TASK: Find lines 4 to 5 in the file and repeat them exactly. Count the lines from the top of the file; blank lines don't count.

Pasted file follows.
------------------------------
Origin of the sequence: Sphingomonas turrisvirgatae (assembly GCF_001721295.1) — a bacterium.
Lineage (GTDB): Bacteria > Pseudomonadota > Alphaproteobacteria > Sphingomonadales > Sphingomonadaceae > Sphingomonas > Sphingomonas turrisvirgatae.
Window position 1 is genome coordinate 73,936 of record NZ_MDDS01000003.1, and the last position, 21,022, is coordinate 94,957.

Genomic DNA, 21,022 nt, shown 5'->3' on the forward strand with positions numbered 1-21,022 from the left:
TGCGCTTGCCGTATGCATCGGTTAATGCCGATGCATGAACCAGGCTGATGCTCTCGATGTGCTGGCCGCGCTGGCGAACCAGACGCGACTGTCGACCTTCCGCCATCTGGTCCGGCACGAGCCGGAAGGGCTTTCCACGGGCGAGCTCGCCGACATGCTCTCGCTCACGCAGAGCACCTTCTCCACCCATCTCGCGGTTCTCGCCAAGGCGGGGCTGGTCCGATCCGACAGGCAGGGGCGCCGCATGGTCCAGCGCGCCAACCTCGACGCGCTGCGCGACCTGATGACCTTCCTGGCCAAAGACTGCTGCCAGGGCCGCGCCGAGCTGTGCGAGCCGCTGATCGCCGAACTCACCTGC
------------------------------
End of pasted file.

Genomic DNA, 21,022 nt, shown 5'->3' on the forward strand with positions numbered 1-21,022 from the left:
TGCGCTTGCCGTATGCATCGGTTAATGCCGATGCATGAACCAGGCTGATGCTCTCGATGTGCTGGCCGCGCTGGCGAACCAGACGCGACTGTCGACCTTCCGCCATCTGGTCCGGCACGAGCCGGAAGGGCTTTCCACGGGCGAGCTCGCCGACATGCTCTCGCTCACGCAGAGCACCTTCTCCACCCATCTCGCGGTTCTCGCCAAGGCGGGGCTGGTCCGATCCGACAGGCAGGGGCGCCGCATGGTCCAGCGCGCCAACCTCGACGCGCTGCGCGACCTGATGACCTTCCTGGCCAAAGACTGCTGCCAGGGCCGCGCCGAGCTGTGCGAGCCGCTGATCGCCGAACTCACCTGC